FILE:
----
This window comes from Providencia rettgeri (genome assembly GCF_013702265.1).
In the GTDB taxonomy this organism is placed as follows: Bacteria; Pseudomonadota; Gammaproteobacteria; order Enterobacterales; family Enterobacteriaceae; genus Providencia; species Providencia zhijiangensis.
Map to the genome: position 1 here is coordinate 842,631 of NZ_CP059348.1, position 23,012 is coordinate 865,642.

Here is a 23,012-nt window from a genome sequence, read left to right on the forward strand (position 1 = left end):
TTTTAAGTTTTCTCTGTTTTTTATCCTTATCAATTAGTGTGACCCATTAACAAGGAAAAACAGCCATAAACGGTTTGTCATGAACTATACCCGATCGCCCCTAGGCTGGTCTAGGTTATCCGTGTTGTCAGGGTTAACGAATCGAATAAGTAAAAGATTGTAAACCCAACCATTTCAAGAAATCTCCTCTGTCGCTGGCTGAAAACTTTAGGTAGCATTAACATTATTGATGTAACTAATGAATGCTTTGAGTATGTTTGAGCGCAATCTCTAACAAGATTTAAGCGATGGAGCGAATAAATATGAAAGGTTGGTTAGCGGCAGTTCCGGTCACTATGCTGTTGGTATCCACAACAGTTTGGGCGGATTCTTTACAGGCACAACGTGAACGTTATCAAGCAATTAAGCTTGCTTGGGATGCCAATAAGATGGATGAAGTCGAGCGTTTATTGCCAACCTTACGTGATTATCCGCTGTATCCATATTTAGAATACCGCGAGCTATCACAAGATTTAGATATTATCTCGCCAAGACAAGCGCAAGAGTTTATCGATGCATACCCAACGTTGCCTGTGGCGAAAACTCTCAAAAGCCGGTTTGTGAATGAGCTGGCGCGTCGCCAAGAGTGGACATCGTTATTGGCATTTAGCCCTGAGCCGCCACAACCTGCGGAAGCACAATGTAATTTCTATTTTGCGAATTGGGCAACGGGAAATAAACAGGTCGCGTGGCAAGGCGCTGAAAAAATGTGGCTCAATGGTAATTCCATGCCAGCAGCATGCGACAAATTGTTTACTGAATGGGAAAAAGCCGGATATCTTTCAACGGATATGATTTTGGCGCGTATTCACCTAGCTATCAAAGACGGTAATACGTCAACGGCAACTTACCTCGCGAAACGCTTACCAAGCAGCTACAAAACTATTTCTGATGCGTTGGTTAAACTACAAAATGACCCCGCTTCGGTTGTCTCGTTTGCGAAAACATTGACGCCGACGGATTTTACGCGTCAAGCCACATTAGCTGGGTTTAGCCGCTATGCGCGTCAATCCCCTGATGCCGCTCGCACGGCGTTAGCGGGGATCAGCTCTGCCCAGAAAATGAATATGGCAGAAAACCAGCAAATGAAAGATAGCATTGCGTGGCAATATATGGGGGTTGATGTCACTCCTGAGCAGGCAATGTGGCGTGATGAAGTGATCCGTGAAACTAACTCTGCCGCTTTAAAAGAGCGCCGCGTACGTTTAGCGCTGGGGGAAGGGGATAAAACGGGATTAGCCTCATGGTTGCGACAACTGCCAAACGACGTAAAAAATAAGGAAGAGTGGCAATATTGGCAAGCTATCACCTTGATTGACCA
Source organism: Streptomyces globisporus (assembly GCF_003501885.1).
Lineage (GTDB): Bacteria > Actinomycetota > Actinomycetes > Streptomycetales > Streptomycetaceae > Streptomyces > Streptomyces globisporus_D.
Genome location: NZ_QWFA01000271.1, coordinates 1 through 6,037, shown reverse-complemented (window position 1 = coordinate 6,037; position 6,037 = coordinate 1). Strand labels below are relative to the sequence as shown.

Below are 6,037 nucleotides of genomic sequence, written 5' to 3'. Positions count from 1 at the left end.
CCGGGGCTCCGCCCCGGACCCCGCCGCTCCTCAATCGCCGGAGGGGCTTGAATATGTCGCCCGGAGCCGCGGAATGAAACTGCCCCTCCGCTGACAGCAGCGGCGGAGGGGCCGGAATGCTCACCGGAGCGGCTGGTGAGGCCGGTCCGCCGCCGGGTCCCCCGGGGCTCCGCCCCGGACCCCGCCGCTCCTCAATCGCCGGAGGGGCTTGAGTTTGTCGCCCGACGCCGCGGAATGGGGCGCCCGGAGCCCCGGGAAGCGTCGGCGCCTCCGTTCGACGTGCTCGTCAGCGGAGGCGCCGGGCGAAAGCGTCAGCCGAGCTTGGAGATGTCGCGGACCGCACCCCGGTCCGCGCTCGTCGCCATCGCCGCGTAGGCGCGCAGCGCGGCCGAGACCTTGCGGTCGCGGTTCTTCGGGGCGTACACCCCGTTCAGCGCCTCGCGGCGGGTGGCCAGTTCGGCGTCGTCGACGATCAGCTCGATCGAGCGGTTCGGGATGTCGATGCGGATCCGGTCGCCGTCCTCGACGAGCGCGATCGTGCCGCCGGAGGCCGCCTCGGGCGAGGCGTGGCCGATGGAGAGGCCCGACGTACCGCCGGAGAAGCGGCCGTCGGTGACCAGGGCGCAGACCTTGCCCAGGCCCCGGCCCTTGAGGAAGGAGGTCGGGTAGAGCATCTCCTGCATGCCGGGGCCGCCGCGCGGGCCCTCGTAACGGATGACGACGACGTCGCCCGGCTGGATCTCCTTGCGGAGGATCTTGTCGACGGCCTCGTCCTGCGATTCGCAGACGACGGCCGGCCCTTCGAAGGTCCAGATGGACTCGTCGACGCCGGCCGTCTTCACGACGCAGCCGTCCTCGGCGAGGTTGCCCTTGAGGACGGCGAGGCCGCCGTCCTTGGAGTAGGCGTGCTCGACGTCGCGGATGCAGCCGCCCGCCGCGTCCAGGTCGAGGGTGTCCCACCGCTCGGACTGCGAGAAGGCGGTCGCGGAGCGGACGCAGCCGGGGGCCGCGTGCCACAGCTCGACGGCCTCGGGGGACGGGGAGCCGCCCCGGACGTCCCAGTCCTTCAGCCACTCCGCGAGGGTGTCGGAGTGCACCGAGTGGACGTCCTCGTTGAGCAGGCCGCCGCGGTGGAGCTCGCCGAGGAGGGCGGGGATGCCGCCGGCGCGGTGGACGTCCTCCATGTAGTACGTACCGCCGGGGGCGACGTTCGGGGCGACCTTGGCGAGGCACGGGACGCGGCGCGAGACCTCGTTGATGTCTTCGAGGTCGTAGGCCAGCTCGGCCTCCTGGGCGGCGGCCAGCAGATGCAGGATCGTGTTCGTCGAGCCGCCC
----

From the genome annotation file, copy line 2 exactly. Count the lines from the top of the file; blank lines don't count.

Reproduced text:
In the GTDB taxonomy this organism is placed as follows: Bacteria; Pseudomonadota; Gammaproteobacteria; order Enterobacterales; family Enterobacteriaceae; genus Providencia; species Providencia zhijiangensis.